The Berkley Center’s 2008 Undergraduate Fellows Program provided a select group of ten Georgetown undergraduate students with the resources to study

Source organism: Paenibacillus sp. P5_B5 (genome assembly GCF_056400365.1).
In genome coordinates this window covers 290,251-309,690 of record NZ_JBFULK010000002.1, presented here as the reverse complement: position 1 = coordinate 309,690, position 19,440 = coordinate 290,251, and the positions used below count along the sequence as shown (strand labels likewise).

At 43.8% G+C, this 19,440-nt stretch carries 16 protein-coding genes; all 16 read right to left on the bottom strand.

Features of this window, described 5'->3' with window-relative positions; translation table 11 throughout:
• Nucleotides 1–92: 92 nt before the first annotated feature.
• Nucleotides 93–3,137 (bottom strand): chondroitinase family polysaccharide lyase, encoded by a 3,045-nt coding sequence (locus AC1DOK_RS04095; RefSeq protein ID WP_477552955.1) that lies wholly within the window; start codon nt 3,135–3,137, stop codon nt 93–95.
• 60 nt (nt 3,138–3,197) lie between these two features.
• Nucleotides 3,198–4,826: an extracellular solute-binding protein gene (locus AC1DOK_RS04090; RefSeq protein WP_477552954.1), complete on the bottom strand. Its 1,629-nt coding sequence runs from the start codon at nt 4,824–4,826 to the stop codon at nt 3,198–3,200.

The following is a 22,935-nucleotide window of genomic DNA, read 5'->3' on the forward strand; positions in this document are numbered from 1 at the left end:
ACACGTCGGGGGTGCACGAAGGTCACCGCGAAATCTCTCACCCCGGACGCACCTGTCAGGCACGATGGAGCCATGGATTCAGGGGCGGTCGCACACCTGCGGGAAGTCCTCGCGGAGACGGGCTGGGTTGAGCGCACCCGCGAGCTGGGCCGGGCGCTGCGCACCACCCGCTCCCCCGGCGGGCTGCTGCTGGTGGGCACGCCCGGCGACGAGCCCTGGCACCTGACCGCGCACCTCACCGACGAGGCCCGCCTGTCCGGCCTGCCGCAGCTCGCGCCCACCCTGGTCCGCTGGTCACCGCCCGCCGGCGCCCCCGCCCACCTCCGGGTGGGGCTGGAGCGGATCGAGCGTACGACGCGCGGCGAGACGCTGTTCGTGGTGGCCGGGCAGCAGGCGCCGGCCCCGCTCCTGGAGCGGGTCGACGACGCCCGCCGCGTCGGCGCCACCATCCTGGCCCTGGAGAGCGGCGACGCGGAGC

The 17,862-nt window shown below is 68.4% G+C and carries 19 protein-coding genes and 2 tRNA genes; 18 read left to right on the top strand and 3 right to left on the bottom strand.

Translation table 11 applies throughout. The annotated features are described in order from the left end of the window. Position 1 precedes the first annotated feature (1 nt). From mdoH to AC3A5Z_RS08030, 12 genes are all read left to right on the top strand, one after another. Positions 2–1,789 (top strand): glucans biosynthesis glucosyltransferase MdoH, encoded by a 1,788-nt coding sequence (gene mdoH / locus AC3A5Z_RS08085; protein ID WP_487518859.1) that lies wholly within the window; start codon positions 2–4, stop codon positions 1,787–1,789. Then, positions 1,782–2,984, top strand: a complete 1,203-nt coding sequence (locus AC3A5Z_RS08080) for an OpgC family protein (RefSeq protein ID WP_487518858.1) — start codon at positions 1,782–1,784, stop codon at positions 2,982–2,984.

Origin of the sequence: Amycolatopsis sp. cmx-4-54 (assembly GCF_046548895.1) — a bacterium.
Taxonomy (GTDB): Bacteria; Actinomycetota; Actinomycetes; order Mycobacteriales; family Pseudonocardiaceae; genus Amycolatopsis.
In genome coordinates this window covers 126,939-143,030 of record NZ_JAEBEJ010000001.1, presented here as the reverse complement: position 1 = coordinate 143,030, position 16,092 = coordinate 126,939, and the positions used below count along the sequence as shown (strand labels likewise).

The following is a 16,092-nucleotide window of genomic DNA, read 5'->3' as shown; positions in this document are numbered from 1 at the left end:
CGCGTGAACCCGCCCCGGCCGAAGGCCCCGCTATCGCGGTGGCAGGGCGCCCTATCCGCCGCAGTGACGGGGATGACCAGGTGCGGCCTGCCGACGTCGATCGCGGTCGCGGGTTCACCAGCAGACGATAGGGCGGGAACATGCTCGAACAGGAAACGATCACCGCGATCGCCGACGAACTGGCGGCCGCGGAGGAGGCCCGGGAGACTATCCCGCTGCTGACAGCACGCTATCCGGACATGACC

interreligious marriages in America. Starting in January 2008, the Fellows elected project managers and defined specific roles and responsibilities within the team. They met bi-weekly throughout the year to discuss the developments and progress of their research and analysis. They interviewed forty-five different couples focusing on the challenges and benefits that arise within interreligious marriage on a personal level to provide qualitative insights to this growing area of research. he interviews were divided into four religious' combinations: Jewish–Christian, Muslim–Christian, Hindu–Christian, and Buddhist–Christian. With directing and editing assistance from Dean Chester Gillis, the director of the Program on the Church and Interreligious Dialogue; Erika B. Seamon, a Ph.D. student in Religious Pluralism; and Melody Fox Ahmed, Program Manager at the Berkley Center, the Fellows developed the following report. the Fellows hope to provide insight into the lives of people that practice religious tolerance daily and hope that these findings will not only provide further information about the challenges and benefits of interreligious marriage but will also offer a micro-level view of religious tolerance that can be a model of global dynamics.